Frederick County Commissioners vote to end consideration of the PPP Associates Study.
Well, it didn’t have to end this way… but it did. What was it that caused so much raucous that pushed the Frederick County Board of Commissioners to derail their privatization effort?
Being on vacation this week, I haven’t had the opportunity to make direct contact with anyone in county government, but from my perspective one could see this one coming.
Change is a funny thing. Voters can be totally fed up with their elected officials and en masse will follow the pack and with a click inside the polling booth they will throw the bums out… just like that.
Then the hard part comes. Those elected to office have to interpret what their so-called mandate actually meant.
For the eight month old Young Administration there is no question that their victory was due in part to the Federal midterm congressional elections that rejected Obama-Care, among other things.
But Young, Shreve, Smith and Delauter earned their right to replace their successors, whose plan was thrown off course after years of autocratic no-growth policies that amassed a record setting structural deficit set to exceed $30 million this fiscal year.
With that said once our new band of change agents came into office they jumped into action. They quickly established a strategic plan, empowered the County Manager with greater responsibility, charged department heads to cut expenses and then restructured county departments.
The end result had a positive impact on the looming structural deficit, but also created a number of layoffs of county employees.
In and of itself, this was a significant shake up to the culture of Frederick County government, although much needed.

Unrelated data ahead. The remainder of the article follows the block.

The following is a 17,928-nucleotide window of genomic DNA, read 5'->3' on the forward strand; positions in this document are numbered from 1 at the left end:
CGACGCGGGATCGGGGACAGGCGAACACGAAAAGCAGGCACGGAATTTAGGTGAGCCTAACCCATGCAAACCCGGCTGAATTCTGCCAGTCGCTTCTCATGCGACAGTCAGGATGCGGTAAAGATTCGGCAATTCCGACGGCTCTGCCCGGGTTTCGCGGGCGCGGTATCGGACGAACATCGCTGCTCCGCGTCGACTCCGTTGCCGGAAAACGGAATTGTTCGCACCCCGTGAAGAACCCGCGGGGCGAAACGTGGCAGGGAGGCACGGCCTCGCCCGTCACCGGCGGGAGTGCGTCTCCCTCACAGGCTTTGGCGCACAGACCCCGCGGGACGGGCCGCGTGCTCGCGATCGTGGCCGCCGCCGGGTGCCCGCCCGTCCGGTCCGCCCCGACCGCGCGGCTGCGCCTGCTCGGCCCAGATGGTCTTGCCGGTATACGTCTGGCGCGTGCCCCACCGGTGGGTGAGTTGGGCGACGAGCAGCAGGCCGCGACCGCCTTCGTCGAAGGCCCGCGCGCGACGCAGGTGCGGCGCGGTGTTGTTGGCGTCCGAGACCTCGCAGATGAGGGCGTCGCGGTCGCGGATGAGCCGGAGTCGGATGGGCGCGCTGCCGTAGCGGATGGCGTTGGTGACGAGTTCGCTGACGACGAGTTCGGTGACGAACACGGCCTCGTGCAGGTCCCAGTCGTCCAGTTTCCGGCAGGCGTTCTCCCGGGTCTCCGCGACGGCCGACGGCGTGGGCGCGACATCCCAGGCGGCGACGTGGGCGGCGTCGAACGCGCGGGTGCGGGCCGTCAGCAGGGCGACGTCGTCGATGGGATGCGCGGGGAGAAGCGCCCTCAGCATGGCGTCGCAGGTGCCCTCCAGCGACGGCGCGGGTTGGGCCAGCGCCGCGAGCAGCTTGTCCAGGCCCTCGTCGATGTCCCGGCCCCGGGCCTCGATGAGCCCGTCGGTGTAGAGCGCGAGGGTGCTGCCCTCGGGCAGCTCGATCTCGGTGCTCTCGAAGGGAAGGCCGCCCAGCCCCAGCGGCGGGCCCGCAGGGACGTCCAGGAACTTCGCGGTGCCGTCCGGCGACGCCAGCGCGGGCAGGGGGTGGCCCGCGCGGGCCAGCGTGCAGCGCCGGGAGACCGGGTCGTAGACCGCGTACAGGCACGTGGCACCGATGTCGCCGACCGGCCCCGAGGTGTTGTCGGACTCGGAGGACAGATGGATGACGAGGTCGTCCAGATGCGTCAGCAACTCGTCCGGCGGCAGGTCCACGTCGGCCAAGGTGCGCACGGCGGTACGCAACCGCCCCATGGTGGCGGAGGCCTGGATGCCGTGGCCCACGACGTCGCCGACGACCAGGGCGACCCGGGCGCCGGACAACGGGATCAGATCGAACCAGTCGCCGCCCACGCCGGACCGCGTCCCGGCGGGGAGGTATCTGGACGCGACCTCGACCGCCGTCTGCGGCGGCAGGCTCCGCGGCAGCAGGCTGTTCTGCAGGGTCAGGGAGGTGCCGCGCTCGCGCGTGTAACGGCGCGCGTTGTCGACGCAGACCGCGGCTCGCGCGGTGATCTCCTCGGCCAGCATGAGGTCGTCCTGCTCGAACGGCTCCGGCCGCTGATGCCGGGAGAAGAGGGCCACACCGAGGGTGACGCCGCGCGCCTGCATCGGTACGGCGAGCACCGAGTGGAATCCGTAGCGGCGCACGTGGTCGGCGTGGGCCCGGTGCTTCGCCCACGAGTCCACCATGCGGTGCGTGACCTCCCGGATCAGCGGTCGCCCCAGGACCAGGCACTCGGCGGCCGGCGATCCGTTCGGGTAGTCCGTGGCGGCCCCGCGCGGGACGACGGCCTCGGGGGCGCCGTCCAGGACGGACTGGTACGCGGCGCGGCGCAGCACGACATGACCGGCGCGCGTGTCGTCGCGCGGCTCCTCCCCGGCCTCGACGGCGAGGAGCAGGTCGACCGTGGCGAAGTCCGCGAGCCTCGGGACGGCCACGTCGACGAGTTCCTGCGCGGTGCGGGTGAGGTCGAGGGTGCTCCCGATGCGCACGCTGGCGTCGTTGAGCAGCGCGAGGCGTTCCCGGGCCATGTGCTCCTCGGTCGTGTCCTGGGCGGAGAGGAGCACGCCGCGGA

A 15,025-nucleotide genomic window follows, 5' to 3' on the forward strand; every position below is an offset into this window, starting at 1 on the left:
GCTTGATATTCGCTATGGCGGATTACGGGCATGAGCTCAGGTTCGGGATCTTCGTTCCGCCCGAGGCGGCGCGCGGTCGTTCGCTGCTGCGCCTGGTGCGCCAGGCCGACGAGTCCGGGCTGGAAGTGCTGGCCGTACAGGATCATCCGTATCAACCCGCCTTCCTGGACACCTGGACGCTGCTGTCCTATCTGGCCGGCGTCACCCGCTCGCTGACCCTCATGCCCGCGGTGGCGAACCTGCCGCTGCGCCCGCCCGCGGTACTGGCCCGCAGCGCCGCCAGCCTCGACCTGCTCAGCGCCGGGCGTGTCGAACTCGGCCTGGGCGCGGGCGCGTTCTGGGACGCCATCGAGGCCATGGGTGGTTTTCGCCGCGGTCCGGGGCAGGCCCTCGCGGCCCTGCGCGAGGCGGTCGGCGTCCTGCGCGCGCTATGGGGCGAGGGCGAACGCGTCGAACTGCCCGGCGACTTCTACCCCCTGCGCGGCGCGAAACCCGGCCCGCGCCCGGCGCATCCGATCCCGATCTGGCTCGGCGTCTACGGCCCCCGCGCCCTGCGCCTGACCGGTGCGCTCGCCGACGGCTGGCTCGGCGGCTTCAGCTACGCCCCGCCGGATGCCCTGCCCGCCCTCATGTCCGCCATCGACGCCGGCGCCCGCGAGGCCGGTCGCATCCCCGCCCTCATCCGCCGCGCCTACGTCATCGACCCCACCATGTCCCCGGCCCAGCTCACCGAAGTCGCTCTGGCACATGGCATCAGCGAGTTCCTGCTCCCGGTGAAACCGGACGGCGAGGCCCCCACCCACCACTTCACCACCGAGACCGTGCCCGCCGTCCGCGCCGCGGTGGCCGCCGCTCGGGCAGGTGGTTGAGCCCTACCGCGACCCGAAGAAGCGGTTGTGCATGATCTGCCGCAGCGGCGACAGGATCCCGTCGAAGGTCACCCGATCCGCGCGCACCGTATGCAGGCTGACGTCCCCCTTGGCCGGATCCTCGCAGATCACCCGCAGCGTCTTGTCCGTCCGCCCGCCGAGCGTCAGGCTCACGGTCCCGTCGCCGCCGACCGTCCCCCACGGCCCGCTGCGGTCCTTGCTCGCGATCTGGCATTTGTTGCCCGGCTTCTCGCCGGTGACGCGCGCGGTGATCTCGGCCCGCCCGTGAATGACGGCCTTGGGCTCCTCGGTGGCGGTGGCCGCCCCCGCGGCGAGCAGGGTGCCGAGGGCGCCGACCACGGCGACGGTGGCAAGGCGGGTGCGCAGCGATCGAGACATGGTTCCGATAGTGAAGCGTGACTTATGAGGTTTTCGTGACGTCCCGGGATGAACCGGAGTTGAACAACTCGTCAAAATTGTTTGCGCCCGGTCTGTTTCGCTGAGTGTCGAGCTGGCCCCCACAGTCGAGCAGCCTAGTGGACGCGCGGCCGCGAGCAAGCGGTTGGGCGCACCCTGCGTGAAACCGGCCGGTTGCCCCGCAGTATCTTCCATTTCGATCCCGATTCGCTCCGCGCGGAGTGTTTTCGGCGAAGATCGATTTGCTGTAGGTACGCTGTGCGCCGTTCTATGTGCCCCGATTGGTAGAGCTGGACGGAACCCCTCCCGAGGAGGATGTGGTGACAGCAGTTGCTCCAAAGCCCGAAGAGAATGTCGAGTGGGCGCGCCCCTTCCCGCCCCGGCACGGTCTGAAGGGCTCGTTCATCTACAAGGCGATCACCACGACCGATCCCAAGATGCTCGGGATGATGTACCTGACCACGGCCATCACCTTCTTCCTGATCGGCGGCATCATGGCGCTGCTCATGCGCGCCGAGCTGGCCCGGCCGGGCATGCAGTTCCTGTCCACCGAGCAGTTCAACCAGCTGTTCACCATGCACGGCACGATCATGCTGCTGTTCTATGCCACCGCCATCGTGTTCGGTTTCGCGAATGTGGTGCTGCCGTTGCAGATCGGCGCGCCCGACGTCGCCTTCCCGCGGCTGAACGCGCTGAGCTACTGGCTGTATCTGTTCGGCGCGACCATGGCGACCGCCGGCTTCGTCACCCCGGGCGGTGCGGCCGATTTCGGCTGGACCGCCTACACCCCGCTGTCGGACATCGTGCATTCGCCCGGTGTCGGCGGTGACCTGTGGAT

Among many other things, the commissioners appointed a Charter Writing Board. This independent body realized that it needed to earn the respect of the citizens with a sincere outreach campaign verses immediately jumping into writing a new constitution for Frederick County.
All of the above was accomplished in less than four months of being sworn in. Many were marveled, others grew wary of the rapidity of the course of such a dynamic change.
Change by cutting expenses and reorganizing staff is one thing… changing a culture is a completely different animal.
Now comes the presentation of the PPP Associates Privatization Study which proposed that by shifting up to 528 employees to private contractors up to $108 million could be saved in county expenses.
Talk about change… that is a real whopper!
The threat of a major upheaval in the established culture of county government is where our new commissioners misjudged their mandate.
Whether they had planned to move slowly with the privatization effort or not, the impression the board gave to the public was that they intended to waste no time in forging ahead – partly, I’m sure, from the reputation they had quickly earned in the first quarter of this year.
The game had been lost on the PPP deal when it was noted that the study would not be released until the night before Mr. Porter’s presentation to the board. The anti-Young opposition had their meat for spreading fear.
The impression of many long time county employees was that they only had a before the process of privatization began.
Would the concept have been received differently had the commissioners made it adamantly clear that the study was only the first of at least three analyses from different sources that would lay a foundation for consideration of a privatization plan?
If a well defined plan for consideration had been laid out to the citizens of the county that looked at privatization in smaller components where citizens and county employees did not feel rushed or have the impression that the outcome was a fait accompli, it would have been hard for the opposition to stir a crowd.
The idea of privatization is far from dead in Frederick County, and this board should be commended for finally seeing the light and putting a stop to consideration of the PPP proposal.
It’s time to take a breath, regroup and slow this train down.
Rocky Mackintosh, President, MacRo, Ltd., a Land and Commercial Real Estate firm based in Frederick, Maryland. He is an appointed member of the Frederick County Charter Board. He also writes for TheTentacle.com.